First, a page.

Welding with Children is Tim Gautreaux’s second collection of short stories. It was published in 1999, but for some reason it kept appearing on my radar when I was looking for short story collections to read this year. Gautreaux is a southern writer (lives in Louisiana) and has been referred to as the “Cartographer of Louisiana back roads,” a moniker that is highly appropriate for this collection.
The stories in this collection are varied and diverse, but a tight, strong thread binds them all. The elements of similarity that run throughout the stories, however, never make them feel “one note” or repetitive. Each piece tells its own unique story, with an intriguing plot, rich characters, and an identifiable theme. The themes addressed all seemed to focus on the disconnects and barriers in life, both those that are inflicted on us and those that we create. I think that the collection, as a whole, is one of the more unified I have read.
I found that the obscurity and juxtaposition hinted at in the collection’s title (also the title of one of the stories) gave solid indication of the disparities and binary oppositions that occurred throughout the book: old/young, rich/poor, educated/uneducated, etc. Gautreaux is telling stories that are not pleasant. They are filled with individuals at the margins of “acceptable” society. But, despite this, or perhaps because of this, Gautreaux infuses each story with an affection and warmth that translates well to the reader, making us root for certain characters, even when a part of us thinks perhaps we shouldn’t.
My one complaint is the astonishing abundance of Cajun surnames. I realize the stories all take place in Louisiana, so the names, of course, make sense. However, it’s almost never necessary for a reader to know every character’s last name—especially when almost every single one ends in -eaux.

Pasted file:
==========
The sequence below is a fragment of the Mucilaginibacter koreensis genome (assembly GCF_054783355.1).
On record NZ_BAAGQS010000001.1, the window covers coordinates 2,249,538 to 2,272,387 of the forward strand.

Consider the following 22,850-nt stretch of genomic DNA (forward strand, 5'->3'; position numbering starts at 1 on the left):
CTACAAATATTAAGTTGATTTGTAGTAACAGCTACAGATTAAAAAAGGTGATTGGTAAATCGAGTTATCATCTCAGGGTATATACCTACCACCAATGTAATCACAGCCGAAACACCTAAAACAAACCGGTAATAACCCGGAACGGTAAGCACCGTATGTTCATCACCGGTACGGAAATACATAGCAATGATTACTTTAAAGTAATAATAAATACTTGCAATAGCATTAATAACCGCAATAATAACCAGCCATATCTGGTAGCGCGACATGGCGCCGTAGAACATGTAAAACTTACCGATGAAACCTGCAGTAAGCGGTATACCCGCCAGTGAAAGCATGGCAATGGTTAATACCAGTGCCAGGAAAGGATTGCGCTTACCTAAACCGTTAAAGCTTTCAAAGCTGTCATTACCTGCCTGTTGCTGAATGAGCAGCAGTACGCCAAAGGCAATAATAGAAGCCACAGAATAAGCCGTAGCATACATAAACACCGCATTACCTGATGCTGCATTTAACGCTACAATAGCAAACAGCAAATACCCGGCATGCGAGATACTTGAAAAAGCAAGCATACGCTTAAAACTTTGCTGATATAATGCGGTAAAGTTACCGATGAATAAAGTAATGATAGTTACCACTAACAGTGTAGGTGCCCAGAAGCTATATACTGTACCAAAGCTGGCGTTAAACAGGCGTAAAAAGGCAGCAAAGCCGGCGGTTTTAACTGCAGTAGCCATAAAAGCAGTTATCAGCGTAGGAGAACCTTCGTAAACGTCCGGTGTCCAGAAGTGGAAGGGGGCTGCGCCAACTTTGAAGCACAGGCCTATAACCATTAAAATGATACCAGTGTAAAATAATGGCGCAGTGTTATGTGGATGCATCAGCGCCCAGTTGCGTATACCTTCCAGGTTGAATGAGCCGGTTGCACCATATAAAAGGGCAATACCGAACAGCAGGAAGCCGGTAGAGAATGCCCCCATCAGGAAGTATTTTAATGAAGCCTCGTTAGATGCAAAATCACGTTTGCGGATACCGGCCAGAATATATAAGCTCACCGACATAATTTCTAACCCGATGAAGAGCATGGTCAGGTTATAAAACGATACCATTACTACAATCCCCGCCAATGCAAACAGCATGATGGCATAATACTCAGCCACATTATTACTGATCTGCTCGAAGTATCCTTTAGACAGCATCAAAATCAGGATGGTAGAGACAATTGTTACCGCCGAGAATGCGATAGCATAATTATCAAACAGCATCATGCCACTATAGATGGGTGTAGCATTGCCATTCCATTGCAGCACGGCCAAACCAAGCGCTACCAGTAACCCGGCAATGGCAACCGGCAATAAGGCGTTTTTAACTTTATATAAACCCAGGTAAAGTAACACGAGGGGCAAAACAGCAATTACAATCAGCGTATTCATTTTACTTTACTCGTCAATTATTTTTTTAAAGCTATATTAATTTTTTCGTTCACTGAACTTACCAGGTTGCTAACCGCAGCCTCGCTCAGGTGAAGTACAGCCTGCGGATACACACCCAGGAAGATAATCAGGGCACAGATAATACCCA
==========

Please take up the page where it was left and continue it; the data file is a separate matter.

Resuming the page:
Take away for my writing:
Gautreaux is successful in one area that at times eludes me in short story collections: unity. When the connection between stories is apparent (a recurring character or specific setting, for example), that’s one thing. But sometimes, collections don’t feel cohesive. There is no apparent unification beyond the byline that they all share. But in these stories, Gautreaux fuses the stories with something that goes far deeper. He keeps the stories themselves diverse and unique, but they still all fit together as if they are pieces of a puzzle. While some stories are definitely stronger than others are, you can’t imagine the collection working as well without them all present and accounted for.
I’d like to go through the collection again at a later date (it’s a library book and has to be returned soon) and see if I can identify some more elements that connect the stories together so well. The quality is one that I’ve rarely found so effective in a collection, and I’d like to focus more on how, exactly, Gautreaux does this.
Strengths: diversity of narratives, strong characters in realistic situations, cohesive collection
Weaknesses: at times, the southern flavor can get a bit “precious” (example being the surnames)
Favorites: “Welding with Children,” “The Pine Oil Writers’ Conference,” and “Resistance” (among others)
Least favorites: “Misuse of Light” and “Sorry Blood”